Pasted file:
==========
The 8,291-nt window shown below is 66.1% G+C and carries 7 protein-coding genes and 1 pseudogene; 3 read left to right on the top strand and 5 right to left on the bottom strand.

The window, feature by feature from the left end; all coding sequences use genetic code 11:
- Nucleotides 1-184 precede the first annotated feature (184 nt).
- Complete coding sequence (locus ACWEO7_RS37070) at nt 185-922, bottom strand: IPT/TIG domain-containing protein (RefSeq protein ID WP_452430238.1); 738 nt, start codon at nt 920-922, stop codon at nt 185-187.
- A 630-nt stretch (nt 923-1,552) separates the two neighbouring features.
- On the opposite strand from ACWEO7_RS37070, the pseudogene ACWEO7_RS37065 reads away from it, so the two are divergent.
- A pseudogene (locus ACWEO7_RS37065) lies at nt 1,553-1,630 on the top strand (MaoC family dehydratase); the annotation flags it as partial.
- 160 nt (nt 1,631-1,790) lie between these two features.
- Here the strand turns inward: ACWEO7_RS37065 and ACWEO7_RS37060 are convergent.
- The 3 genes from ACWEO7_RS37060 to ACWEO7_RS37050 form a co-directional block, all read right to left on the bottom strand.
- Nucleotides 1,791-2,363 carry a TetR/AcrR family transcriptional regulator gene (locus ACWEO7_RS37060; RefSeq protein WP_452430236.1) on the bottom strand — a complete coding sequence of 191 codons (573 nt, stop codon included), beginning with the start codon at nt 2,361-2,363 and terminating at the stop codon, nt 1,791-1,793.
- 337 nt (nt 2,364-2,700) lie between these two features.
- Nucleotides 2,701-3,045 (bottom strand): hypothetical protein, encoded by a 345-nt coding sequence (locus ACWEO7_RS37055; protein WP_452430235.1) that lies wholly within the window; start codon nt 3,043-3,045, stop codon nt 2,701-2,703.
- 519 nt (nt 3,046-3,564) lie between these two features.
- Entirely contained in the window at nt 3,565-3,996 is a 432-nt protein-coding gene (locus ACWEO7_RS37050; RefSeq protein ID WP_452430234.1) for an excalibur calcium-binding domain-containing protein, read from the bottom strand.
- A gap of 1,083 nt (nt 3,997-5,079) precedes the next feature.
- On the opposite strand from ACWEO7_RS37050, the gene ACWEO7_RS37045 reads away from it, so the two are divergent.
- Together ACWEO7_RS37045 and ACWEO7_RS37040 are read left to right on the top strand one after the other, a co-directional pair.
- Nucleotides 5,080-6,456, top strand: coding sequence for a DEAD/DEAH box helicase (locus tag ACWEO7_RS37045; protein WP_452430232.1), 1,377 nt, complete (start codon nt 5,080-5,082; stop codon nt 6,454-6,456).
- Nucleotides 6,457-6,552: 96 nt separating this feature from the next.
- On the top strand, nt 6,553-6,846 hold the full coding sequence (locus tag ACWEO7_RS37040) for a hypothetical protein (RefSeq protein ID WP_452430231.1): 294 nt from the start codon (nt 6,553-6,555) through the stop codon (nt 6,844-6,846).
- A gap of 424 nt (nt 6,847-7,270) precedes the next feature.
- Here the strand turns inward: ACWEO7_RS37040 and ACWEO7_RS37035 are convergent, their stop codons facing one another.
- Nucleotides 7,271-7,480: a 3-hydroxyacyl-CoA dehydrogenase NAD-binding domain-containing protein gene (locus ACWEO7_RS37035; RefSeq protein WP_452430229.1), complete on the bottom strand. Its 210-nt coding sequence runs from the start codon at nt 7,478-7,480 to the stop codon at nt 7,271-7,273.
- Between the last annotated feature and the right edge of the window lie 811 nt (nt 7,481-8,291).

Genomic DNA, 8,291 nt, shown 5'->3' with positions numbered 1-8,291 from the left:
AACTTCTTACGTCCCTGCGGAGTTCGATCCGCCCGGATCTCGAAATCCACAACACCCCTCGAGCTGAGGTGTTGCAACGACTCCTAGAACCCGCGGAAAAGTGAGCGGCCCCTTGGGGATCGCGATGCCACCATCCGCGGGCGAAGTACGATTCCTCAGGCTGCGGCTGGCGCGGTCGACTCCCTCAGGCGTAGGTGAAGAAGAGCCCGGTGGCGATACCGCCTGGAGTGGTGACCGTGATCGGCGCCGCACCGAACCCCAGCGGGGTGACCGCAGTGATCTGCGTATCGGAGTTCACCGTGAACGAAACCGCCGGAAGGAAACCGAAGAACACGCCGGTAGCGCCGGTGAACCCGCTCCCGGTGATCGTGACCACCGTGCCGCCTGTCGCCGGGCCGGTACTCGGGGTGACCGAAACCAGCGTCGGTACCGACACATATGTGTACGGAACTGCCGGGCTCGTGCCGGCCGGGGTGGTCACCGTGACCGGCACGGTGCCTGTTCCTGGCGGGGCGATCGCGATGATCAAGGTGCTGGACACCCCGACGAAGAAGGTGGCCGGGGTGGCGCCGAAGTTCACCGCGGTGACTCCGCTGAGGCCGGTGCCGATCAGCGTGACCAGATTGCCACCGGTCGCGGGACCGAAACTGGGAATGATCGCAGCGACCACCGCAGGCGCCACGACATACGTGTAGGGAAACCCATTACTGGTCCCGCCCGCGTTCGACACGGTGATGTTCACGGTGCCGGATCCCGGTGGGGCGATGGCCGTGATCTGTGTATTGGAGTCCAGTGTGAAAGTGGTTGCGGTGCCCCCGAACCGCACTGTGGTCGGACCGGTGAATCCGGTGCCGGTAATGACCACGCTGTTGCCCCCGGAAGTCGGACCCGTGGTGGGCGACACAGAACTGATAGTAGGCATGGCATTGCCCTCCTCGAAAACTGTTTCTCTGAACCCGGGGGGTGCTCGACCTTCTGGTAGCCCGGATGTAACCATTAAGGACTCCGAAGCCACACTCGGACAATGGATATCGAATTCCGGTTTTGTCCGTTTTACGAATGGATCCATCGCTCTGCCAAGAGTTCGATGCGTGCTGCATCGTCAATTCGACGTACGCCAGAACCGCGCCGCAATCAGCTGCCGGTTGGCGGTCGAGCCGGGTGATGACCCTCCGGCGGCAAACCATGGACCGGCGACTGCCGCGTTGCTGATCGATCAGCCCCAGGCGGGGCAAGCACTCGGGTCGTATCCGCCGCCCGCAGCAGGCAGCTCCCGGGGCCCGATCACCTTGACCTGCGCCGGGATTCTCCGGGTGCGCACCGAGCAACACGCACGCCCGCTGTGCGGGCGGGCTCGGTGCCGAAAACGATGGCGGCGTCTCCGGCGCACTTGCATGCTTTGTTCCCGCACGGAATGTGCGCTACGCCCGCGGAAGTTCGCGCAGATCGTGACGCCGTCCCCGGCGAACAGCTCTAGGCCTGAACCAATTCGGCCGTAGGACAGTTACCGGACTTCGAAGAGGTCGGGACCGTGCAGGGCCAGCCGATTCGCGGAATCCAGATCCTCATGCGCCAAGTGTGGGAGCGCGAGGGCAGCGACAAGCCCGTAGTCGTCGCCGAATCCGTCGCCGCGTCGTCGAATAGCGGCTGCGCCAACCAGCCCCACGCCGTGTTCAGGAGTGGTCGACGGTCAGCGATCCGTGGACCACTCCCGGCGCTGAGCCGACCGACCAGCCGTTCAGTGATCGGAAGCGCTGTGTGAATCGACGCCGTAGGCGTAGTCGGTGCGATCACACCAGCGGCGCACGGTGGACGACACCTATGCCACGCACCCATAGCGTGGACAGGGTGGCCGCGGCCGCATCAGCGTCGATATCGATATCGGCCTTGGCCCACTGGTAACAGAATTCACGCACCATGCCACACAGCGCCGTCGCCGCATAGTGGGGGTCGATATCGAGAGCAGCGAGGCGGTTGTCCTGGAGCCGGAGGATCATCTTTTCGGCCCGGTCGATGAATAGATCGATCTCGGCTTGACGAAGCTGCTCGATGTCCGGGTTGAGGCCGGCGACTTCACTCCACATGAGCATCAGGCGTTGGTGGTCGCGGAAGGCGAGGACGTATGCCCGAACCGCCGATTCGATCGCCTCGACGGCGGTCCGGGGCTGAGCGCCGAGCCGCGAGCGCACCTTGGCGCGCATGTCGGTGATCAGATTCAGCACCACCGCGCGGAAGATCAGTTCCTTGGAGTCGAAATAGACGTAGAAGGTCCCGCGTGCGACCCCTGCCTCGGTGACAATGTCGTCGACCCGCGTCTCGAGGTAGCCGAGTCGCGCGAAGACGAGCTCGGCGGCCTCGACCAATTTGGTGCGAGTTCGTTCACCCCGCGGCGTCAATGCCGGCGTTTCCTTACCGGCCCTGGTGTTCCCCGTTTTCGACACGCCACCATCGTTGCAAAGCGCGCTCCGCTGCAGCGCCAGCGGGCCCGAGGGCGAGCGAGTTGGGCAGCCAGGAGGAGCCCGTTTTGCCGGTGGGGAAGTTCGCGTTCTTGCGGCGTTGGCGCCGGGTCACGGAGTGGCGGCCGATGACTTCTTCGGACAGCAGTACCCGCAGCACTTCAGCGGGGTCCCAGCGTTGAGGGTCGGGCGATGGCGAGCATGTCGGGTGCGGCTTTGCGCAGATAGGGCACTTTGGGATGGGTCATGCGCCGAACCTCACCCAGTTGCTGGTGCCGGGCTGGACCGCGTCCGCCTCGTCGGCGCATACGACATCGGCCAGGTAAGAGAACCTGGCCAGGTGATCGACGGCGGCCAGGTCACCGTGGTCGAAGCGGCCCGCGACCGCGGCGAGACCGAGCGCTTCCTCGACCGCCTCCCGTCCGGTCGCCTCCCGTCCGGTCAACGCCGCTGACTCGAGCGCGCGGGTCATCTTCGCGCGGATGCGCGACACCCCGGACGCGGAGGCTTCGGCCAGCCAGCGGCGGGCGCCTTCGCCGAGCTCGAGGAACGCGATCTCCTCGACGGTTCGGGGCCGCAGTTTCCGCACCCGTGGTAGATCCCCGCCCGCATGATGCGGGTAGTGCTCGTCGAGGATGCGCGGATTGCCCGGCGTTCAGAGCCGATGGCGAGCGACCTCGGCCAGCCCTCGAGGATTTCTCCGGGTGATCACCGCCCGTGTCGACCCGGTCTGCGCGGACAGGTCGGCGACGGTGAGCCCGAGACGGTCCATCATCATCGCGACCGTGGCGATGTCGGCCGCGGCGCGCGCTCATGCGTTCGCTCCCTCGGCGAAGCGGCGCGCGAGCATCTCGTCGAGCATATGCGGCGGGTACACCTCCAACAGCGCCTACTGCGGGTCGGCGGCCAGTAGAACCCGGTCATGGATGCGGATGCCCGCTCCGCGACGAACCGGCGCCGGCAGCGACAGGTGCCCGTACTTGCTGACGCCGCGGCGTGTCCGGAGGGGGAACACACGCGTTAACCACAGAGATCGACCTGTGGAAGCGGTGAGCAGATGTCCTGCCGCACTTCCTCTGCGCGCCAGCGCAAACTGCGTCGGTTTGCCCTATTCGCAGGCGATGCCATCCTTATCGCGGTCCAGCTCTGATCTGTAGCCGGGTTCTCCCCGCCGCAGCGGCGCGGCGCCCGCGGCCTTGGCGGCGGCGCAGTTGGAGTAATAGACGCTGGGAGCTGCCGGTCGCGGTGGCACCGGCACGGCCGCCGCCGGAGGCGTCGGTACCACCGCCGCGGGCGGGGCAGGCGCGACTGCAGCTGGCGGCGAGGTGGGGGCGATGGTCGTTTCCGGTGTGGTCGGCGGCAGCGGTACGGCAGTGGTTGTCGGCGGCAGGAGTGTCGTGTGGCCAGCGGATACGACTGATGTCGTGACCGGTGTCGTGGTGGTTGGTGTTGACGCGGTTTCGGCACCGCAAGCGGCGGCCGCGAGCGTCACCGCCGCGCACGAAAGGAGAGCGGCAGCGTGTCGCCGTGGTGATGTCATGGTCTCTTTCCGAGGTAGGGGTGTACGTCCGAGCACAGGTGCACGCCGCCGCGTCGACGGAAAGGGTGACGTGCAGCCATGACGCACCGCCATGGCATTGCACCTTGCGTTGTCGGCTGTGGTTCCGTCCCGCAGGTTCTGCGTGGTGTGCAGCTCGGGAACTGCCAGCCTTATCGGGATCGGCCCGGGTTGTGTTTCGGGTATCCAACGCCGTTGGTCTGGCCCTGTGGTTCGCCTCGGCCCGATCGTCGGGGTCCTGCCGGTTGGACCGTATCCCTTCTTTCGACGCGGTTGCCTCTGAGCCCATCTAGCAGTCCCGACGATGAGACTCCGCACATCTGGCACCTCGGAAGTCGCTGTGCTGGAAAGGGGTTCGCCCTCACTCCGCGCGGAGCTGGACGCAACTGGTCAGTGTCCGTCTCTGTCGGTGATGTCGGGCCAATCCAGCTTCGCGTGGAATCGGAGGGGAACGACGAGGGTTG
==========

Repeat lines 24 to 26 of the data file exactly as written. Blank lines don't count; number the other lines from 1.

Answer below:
- Nucleotides 7,271-7,480: a 3-hydroxyacyl-CoA dehydrogenase NAD-binding domain-containing protein gene (locus ACWEO7_RS37035; RefSeq protein WP_452430229.1), complete on the bottom strand. Its 210-nt coding sequence runs from the start codon at nt 7,478-7,480 to the stop codon at nt 7,271-7,273.
- Between the last annotated feature and the right edge of the window lie 811 nt (nt 7,481-8,291).

Genomic DNA, 8,291 nt, shown 5'->3' with positions numbered 1-8,291 from the left: